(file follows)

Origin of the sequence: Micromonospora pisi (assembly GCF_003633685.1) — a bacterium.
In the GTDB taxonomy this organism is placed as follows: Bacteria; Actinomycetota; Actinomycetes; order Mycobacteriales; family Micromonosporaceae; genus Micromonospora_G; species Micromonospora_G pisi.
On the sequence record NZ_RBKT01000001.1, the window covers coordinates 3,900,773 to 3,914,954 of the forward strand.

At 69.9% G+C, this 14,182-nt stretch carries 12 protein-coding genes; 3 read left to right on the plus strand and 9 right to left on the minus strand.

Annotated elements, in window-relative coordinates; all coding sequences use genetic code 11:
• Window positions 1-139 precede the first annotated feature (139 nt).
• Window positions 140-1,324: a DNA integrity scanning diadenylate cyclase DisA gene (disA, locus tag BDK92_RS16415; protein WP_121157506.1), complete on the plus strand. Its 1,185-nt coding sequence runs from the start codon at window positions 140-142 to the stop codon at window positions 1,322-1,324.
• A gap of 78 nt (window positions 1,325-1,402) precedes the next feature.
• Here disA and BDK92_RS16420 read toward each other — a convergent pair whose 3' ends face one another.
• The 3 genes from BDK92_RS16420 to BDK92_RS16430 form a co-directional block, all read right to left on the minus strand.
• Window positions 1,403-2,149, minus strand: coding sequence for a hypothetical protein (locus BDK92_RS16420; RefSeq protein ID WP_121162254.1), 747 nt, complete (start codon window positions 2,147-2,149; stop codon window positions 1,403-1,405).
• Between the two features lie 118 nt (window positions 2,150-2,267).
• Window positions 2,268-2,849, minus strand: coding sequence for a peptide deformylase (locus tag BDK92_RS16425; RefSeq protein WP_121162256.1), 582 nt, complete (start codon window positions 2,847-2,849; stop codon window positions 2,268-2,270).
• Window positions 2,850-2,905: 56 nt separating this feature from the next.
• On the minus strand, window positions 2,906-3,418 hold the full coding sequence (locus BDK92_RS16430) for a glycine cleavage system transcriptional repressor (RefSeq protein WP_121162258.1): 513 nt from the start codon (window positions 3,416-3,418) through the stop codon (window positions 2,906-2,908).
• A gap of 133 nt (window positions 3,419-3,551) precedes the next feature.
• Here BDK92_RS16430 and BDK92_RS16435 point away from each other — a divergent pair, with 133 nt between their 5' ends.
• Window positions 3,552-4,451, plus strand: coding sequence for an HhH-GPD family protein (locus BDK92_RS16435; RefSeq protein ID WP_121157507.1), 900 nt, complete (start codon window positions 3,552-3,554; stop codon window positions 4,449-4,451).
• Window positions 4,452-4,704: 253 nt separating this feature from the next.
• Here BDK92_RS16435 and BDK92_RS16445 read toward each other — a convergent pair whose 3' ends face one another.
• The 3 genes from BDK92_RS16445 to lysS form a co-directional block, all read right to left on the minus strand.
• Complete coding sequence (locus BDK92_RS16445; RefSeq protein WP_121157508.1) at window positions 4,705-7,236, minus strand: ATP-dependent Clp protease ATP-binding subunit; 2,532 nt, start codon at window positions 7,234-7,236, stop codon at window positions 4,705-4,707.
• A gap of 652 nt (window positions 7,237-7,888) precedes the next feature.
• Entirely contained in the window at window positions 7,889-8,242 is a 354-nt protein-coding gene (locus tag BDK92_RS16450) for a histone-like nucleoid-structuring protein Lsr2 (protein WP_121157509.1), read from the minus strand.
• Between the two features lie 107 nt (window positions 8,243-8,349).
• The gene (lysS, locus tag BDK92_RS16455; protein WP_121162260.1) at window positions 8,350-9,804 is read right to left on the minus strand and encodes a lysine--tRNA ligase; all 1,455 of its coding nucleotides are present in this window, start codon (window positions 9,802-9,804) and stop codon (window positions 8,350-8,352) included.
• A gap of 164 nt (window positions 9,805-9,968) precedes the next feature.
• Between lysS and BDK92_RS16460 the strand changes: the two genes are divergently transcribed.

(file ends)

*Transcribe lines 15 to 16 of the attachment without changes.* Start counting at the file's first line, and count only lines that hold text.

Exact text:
• On the minus strand, window positions 2,906-3,418 hold the full coding sequence (locus BDK92_RS16430) for a glycine cleavage system transcriptional repressor (RefSeq protein WP_121162258.1): 513 nt from the start codon (window positions 3,416-3,418) through the stop codon (window positions 2,906-2,908).
• A gap of 133 nt (window positions 3,419-3,551) precedes the next feature.